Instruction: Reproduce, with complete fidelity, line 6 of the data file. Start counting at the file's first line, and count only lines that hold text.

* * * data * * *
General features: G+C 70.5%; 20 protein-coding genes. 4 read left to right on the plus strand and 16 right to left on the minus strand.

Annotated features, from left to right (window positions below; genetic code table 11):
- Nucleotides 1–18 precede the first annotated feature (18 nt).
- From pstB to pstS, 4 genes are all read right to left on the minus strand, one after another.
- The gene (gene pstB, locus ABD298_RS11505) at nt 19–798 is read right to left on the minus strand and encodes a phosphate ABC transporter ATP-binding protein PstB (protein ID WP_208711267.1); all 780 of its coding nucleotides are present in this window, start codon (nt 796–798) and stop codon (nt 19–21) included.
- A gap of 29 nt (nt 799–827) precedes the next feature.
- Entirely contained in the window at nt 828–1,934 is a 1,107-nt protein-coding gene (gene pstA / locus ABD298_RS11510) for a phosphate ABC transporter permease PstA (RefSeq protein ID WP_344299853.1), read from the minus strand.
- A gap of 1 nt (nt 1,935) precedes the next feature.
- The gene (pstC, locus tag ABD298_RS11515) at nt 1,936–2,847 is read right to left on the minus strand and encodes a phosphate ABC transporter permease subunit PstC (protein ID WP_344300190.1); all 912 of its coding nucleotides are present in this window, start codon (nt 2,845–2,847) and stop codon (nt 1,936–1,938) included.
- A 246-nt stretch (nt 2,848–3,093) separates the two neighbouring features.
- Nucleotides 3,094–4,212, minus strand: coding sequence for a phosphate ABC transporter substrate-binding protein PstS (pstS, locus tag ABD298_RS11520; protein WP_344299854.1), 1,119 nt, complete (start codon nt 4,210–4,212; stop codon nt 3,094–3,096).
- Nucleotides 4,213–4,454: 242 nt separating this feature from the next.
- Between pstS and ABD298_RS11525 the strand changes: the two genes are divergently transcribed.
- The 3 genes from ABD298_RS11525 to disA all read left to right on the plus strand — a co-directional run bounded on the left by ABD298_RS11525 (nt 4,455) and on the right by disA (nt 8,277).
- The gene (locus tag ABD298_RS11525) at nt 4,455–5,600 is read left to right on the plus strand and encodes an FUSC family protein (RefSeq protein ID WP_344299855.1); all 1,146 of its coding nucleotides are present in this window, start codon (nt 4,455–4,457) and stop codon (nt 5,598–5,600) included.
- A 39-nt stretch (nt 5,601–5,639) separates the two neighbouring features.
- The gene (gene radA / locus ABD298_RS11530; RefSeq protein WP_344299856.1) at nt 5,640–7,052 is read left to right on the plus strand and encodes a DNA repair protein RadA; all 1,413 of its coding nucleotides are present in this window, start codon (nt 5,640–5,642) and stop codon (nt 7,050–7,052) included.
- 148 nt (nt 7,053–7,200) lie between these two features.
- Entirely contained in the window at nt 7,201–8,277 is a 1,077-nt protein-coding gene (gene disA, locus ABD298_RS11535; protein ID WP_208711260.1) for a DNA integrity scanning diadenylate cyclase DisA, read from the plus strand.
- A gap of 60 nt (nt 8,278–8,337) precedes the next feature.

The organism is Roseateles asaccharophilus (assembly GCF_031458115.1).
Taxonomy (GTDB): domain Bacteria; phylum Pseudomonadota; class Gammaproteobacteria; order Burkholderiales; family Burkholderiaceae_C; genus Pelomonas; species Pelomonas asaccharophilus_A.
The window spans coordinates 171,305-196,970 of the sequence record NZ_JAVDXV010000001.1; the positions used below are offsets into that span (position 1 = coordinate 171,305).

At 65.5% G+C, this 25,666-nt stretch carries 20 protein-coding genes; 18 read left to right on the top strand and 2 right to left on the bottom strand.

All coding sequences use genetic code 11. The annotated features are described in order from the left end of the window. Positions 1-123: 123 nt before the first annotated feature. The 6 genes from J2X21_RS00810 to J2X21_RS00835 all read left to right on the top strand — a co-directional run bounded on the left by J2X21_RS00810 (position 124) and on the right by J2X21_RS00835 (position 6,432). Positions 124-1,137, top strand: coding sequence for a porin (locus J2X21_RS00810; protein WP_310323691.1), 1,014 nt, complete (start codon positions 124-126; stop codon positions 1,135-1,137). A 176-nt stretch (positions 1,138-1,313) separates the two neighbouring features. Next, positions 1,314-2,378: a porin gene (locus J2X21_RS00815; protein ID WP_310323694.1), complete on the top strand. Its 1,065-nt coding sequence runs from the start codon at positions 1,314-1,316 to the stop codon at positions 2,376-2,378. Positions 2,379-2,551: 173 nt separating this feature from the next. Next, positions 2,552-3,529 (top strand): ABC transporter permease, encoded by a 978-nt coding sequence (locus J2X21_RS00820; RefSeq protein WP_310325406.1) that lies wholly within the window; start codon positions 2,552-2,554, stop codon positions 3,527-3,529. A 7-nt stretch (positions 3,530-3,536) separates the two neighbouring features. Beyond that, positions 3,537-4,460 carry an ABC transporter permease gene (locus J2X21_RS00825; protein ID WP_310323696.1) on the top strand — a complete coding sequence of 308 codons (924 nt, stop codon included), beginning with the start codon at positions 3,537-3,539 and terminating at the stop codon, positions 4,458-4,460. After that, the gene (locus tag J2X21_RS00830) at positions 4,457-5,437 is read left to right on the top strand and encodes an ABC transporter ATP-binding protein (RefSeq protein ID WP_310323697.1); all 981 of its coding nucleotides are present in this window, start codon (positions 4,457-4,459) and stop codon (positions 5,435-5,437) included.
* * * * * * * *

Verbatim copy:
- A gap of 29 nt (nt 799–827) precedes the next feature.